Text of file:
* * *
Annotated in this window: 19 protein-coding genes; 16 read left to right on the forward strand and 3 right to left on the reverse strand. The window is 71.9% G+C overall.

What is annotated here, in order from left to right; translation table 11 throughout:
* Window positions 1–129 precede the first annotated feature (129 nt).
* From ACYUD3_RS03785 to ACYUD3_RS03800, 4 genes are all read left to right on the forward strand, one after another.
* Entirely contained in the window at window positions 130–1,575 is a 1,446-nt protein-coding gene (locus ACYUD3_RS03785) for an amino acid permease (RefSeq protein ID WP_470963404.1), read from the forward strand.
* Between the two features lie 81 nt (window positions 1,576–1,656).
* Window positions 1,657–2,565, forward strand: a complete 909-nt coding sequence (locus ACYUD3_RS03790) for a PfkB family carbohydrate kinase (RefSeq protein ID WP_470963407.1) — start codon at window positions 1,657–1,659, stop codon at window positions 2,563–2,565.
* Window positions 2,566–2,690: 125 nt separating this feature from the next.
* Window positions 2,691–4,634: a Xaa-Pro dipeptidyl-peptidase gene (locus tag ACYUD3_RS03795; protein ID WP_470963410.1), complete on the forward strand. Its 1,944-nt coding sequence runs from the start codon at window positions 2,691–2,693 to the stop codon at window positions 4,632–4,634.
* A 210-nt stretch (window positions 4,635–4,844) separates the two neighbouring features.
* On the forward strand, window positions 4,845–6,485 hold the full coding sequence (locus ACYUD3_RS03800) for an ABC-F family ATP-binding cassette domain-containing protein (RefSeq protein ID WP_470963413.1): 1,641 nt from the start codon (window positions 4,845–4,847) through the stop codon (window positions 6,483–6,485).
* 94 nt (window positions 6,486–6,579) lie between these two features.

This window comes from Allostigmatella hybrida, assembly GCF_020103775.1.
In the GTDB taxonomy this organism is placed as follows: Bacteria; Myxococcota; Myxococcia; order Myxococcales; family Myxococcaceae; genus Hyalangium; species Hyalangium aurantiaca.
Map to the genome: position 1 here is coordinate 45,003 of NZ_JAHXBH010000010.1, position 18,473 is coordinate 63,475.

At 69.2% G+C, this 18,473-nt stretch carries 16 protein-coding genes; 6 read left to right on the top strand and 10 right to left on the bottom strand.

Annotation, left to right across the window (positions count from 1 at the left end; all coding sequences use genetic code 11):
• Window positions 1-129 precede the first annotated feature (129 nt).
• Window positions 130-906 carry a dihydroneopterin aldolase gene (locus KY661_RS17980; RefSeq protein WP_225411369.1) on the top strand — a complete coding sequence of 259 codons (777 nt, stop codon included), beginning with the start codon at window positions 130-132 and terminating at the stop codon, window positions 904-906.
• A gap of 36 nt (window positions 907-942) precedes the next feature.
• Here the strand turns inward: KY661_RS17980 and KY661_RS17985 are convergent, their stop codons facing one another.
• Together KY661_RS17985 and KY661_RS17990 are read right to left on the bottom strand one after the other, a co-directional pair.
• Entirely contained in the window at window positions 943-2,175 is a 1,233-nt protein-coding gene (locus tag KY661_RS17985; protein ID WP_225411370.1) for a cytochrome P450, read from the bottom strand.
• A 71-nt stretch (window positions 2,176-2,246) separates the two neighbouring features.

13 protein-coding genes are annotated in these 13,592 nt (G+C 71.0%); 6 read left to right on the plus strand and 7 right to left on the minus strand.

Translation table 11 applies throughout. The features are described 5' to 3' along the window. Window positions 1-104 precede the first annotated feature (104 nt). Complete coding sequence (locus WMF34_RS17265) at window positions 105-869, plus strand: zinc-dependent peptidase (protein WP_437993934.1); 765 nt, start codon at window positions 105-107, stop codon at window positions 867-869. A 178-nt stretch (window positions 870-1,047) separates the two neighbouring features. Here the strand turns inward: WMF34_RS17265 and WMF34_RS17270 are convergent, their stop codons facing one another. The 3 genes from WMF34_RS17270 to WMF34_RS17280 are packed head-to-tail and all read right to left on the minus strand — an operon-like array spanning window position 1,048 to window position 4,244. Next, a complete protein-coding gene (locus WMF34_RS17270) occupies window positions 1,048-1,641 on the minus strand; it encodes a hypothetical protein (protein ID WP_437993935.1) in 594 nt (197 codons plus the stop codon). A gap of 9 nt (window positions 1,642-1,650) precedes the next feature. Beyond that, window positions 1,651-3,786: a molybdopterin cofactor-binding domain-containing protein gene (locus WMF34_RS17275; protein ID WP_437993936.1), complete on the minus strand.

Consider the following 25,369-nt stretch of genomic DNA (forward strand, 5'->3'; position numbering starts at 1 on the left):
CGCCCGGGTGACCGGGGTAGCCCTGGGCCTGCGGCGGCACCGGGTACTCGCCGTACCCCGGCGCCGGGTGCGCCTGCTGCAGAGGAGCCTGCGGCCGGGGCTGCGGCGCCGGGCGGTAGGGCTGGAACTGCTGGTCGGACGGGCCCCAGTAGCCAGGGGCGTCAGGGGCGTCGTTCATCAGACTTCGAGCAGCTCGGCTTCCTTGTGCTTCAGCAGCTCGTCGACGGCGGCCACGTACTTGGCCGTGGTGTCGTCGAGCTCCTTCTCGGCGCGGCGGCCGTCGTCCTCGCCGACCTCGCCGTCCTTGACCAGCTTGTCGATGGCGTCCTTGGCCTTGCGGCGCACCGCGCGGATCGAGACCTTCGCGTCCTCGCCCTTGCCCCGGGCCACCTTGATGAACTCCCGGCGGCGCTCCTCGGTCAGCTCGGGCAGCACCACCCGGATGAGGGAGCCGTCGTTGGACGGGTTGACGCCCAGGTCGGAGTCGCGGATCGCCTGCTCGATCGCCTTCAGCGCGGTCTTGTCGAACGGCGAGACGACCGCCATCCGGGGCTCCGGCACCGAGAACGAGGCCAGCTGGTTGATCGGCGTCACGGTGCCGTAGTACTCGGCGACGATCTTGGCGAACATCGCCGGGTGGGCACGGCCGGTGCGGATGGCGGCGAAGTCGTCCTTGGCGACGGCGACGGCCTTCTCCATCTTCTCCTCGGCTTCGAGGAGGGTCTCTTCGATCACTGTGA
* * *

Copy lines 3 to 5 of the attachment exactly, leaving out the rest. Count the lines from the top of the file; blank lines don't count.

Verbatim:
* Window positions 1–129 precede the first annotated feature (129 nt).
* From ACYUD3_RS03785 to ACYUD3_RS03800, 4 genes are all read left to right on the forward strand, one after another.
* Entirely contained in the window at window positions 130–1,575 is a 1,446-nt protein-coding gene (locus ACYUD3_RS03785) for an amino acid permease (RefSeq protein ID WP_470963404.1), read from the forward strand.